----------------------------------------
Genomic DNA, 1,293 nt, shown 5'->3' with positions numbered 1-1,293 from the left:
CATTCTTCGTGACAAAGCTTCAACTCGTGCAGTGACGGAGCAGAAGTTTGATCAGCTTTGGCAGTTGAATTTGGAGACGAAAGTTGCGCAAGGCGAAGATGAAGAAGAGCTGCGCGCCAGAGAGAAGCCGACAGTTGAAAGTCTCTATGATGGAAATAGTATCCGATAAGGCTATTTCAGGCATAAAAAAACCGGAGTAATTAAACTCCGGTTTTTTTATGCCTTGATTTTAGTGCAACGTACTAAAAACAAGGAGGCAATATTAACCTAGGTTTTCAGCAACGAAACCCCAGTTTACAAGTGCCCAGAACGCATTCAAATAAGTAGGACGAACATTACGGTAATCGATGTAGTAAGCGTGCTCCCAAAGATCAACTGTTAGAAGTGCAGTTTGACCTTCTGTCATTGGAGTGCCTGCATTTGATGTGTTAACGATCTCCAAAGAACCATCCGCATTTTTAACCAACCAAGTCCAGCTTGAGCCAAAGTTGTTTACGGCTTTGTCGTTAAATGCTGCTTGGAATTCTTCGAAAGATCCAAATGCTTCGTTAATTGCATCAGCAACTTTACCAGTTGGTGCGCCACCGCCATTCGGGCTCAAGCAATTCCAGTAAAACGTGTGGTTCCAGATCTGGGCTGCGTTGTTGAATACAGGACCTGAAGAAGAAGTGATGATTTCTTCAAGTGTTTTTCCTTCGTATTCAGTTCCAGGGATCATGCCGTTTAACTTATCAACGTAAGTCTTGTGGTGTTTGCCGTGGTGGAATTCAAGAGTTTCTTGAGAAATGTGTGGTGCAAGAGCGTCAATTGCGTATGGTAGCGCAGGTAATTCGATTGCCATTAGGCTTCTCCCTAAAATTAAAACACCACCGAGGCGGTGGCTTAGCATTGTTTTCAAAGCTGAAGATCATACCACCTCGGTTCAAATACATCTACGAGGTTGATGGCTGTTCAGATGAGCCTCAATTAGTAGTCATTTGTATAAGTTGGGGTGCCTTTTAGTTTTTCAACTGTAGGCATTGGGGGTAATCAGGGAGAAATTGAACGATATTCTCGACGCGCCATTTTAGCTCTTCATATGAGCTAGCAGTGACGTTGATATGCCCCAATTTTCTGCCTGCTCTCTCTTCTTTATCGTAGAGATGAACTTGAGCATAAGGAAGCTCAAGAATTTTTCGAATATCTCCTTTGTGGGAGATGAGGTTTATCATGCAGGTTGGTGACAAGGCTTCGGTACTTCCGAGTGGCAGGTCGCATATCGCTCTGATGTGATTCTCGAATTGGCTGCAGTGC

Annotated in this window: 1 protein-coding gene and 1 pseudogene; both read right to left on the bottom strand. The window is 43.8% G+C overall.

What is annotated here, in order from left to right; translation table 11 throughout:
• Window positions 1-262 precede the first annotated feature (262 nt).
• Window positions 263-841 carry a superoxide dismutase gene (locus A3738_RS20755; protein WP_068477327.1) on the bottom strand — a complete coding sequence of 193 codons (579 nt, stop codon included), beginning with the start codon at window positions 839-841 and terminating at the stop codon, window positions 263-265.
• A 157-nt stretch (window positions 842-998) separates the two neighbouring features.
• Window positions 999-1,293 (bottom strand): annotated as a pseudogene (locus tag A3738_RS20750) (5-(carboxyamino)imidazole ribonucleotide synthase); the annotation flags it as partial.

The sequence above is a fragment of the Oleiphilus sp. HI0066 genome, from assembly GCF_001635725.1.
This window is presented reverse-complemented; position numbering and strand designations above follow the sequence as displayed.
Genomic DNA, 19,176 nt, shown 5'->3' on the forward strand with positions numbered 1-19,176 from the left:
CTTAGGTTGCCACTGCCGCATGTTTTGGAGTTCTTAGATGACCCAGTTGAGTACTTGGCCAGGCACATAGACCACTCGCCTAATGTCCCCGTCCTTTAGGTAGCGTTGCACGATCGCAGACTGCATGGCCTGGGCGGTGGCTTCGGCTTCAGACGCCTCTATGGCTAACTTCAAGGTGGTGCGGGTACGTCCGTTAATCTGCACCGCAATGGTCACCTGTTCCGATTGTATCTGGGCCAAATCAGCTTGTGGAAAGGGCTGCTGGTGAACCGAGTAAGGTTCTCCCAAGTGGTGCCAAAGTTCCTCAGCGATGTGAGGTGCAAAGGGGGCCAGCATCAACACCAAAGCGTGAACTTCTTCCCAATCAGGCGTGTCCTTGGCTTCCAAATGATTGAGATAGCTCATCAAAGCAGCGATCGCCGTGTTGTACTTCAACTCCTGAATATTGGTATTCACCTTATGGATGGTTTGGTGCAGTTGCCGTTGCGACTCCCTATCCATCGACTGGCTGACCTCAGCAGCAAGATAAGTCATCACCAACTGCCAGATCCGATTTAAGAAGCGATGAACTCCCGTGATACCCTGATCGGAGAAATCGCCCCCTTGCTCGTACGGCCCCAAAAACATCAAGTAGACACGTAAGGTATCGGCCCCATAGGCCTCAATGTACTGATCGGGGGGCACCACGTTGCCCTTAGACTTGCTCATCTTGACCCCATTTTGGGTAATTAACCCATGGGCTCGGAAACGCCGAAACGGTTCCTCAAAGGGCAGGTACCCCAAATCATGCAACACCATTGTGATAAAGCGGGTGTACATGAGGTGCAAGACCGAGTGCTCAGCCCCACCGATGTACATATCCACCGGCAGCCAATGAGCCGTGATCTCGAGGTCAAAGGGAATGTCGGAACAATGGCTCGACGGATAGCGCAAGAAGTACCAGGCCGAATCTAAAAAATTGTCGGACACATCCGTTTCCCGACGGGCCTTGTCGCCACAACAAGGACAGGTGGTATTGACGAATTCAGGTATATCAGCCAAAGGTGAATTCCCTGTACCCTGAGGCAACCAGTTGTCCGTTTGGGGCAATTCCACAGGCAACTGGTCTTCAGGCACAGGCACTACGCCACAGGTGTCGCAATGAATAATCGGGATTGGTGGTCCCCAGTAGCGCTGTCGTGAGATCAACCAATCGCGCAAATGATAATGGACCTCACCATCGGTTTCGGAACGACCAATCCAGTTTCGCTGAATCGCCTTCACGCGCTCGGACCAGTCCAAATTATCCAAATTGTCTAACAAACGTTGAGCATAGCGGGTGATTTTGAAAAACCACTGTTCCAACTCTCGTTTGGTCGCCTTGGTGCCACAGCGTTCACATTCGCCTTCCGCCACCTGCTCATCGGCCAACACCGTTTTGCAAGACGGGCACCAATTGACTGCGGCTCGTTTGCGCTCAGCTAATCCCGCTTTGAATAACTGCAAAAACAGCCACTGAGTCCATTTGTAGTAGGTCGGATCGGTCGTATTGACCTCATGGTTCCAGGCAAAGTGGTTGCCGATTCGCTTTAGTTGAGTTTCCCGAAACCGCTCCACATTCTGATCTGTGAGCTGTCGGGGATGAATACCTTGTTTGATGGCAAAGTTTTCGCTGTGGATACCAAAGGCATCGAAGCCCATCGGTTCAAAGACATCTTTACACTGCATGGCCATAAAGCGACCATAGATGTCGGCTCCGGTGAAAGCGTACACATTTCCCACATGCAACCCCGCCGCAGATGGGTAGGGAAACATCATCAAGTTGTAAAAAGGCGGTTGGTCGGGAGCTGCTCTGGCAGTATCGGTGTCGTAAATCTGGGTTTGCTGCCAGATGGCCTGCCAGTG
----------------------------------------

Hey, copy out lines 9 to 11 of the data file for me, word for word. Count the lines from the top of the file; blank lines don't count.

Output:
The sequence above is a fragment of the Oleiphilus sp. HI0066 genome, from assembly GCF_001635725.1.
This window is presented reverse-complemented; position numbering and strand designations above follow the sequence as displayed.
Genomic DNA, 19,176 nt, shown 5'->3' on the forward strand with positions numbered 1-19,176 from the left: